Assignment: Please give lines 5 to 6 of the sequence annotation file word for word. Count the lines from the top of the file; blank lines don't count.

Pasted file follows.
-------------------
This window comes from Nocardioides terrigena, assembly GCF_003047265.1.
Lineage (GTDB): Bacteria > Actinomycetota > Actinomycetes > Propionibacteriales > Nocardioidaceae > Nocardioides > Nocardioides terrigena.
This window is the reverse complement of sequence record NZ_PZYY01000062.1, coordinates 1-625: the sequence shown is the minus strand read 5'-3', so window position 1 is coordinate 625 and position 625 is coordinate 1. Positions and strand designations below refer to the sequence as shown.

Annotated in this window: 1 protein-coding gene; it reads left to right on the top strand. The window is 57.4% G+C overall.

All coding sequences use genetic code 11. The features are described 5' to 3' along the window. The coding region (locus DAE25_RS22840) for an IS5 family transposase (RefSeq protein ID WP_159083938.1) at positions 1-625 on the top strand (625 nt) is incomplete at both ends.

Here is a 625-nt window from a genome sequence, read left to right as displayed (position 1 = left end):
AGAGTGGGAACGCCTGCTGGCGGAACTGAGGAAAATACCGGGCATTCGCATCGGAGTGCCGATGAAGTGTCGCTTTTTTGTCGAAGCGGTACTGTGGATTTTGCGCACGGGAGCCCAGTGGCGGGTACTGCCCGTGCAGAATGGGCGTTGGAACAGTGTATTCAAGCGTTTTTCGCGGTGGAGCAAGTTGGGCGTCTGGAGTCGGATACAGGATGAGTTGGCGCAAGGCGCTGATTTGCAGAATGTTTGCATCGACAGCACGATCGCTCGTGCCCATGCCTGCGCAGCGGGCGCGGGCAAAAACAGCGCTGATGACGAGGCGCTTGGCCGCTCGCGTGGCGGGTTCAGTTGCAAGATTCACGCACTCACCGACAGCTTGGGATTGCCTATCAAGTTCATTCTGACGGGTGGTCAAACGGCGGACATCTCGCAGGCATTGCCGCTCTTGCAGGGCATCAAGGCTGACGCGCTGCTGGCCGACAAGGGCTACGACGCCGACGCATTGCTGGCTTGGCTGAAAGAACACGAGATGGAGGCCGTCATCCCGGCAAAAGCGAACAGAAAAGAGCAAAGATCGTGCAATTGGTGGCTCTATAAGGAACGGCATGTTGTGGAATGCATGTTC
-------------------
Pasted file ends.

All coding sequences use genetic code 11. The features are described 5' to 3' along the window. The coding region (locus DAE25_RS22840) for an IS5 family transposase (RefSeq protein ID WP_159083938.1) at positions 1-625 on the top strand (625 nt) is incomplete at both ends.

Here is a 625-nt window from a genome sequence, read left to right as displayed (position 1 = left end):